>      * each go on a line of their own.

>      */

> 

> Signed-off-by: Peter Maydell <peter.maydell@linaro.org>

> ---

> This is not my personal favourite, but seemed to be the

> closest we had to consensus in the mail thread for v1;

> I can live with it in order to avoid getting patches which

> use the styles I like even less :-)

> ---

>  CODING_STYLE | 17 +++++++++++++++++

>  1 file changed, 17 insertions(+)


Reviewed-by: Cornelia Huck <cohuck@redhat.com>
Markus Armbruster June 11, 2018, 4:02 p.m. | #3
Peter Maydell <peter.maydell@linaro.org> writes:

> The codebase has a bit of a mix of different multiline

> comment styles. State a preference for the Linux kernel

> style:

>     /*

>      * Star on the left for each line.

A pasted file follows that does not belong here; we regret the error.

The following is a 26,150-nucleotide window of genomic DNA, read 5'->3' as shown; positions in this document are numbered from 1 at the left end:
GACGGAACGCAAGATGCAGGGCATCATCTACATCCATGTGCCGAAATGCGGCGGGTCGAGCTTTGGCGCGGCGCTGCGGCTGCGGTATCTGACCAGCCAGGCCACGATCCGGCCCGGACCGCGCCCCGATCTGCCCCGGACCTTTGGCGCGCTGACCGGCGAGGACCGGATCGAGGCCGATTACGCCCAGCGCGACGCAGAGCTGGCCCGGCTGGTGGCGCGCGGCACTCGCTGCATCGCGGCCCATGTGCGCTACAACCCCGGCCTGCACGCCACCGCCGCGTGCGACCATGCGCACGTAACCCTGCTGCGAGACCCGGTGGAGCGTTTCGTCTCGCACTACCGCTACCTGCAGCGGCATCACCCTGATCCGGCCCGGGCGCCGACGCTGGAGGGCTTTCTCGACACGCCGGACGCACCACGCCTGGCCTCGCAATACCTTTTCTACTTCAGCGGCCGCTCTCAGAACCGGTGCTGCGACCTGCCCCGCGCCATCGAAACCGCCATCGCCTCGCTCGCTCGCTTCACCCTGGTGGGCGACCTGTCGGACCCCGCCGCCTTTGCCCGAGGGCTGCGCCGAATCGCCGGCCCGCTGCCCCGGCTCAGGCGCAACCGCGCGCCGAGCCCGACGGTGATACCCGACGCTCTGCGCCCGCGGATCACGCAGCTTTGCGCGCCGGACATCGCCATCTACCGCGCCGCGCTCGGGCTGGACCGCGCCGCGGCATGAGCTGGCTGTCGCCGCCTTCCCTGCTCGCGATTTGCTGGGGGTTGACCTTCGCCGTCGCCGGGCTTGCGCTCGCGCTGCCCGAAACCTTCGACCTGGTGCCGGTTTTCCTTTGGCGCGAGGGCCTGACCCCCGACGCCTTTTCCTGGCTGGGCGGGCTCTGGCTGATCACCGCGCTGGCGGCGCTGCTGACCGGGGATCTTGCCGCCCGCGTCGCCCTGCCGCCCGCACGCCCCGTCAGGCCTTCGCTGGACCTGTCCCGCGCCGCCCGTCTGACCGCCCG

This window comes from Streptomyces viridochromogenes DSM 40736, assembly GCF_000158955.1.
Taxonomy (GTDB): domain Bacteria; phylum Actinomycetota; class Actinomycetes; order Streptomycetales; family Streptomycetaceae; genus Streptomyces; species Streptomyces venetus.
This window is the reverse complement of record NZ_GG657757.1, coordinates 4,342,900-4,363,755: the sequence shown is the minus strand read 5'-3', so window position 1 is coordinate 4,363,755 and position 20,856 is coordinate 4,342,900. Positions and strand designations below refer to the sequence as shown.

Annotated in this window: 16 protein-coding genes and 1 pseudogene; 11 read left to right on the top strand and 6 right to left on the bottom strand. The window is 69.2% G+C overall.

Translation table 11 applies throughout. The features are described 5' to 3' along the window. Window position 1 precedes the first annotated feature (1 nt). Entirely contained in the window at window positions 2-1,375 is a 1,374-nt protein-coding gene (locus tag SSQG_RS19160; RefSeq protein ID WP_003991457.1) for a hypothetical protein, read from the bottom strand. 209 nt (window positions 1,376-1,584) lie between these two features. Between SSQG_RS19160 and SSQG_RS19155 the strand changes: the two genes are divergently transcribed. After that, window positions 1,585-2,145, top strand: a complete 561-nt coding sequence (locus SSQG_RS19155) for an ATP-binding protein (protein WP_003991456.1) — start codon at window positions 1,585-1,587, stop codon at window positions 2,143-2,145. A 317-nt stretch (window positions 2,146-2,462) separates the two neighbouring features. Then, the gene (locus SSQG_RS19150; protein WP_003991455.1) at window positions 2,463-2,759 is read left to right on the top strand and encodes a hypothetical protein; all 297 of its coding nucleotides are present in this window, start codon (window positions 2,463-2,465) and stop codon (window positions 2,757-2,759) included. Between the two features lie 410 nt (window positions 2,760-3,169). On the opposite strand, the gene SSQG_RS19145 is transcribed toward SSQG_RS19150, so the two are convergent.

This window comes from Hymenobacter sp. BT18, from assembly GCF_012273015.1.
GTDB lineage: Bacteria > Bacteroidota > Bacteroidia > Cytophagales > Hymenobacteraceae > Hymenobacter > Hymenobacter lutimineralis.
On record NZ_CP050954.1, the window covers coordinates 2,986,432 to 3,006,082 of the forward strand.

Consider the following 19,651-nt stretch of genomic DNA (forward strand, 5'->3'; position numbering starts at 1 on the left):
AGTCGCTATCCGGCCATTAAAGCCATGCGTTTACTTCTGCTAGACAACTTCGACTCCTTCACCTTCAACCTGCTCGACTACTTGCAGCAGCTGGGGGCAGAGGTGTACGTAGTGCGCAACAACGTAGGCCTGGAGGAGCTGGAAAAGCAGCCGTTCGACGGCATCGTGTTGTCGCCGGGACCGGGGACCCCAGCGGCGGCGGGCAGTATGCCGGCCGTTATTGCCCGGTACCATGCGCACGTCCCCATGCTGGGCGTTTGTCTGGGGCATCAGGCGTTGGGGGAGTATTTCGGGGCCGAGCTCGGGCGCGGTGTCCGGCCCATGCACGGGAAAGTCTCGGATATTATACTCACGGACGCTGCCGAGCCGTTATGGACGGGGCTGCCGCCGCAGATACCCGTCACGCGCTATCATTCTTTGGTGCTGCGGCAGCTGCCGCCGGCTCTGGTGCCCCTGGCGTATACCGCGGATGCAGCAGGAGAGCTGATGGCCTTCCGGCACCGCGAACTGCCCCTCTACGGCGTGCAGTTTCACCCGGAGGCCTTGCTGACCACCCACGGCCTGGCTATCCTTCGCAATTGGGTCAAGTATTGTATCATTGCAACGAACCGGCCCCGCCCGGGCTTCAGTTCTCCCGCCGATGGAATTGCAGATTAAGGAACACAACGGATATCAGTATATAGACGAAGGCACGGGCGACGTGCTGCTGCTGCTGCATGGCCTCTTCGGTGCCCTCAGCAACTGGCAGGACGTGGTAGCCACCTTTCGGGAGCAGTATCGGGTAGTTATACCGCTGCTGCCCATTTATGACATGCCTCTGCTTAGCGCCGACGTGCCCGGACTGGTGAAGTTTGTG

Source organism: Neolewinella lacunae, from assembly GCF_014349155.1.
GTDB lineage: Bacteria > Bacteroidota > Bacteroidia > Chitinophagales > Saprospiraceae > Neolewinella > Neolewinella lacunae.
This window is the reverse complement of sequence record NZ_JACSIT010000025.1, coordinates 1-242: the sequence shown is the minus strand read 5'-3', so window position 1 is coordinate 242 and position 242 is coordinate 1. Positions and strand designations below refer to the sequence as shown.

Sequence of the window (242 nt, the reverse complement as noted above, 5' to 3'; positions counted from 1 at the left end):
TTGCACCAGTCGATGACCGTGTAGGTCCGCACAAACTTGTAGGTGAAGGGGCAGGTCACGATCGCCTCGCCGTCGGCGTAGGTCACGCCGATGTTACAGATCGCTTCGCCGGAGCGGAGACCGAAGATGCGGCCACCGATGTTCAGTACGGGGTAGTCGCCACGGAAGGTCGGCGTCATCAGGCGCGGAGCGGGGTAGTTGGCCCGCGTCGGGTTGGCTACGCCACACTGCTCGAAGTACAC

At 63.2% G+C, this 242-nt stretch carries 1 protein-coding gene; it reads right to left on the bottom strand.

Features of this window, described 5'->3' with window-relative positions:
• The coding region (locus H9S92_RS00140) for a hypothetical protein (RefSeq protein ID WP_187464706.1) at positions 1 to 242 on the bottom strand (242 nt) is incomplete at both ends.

>      * Leading slash-star and trailing star-slash

>      * each go on a line of their own.

>      */

>

> Signed-off-by: Peter Maydell <peter.maydell@linaro.org>


Reviewed-by: Markus Armbruster <armbru@redhat.com>
Alex Williamson June 11, 2018, 4:15 p.m. | #4
On Mon, 11 Jun 2018 15:17:16 +0100
Peter Maydell <peter.maydell@linaro.org> wrote:

> The codebase has a bit of a mix of different multiline

> comment styles. State a preference for the Linux kernel

> style:

>     /*

>      * Star on the left for each line.

>      * Leading slash-star and trailing star-slash

>      * each go on a line of their own.

>      */

> 

> Signed-off-by: Peter Maydell <peter.maydell@linaro.org>

> ---

> This is not my personal favourite, but seemed to be the

> closest we had to consensus in the mail thread for v1;

> I can live with it in order to avoid getting patches which

> use the styles I like even less :-)

> ---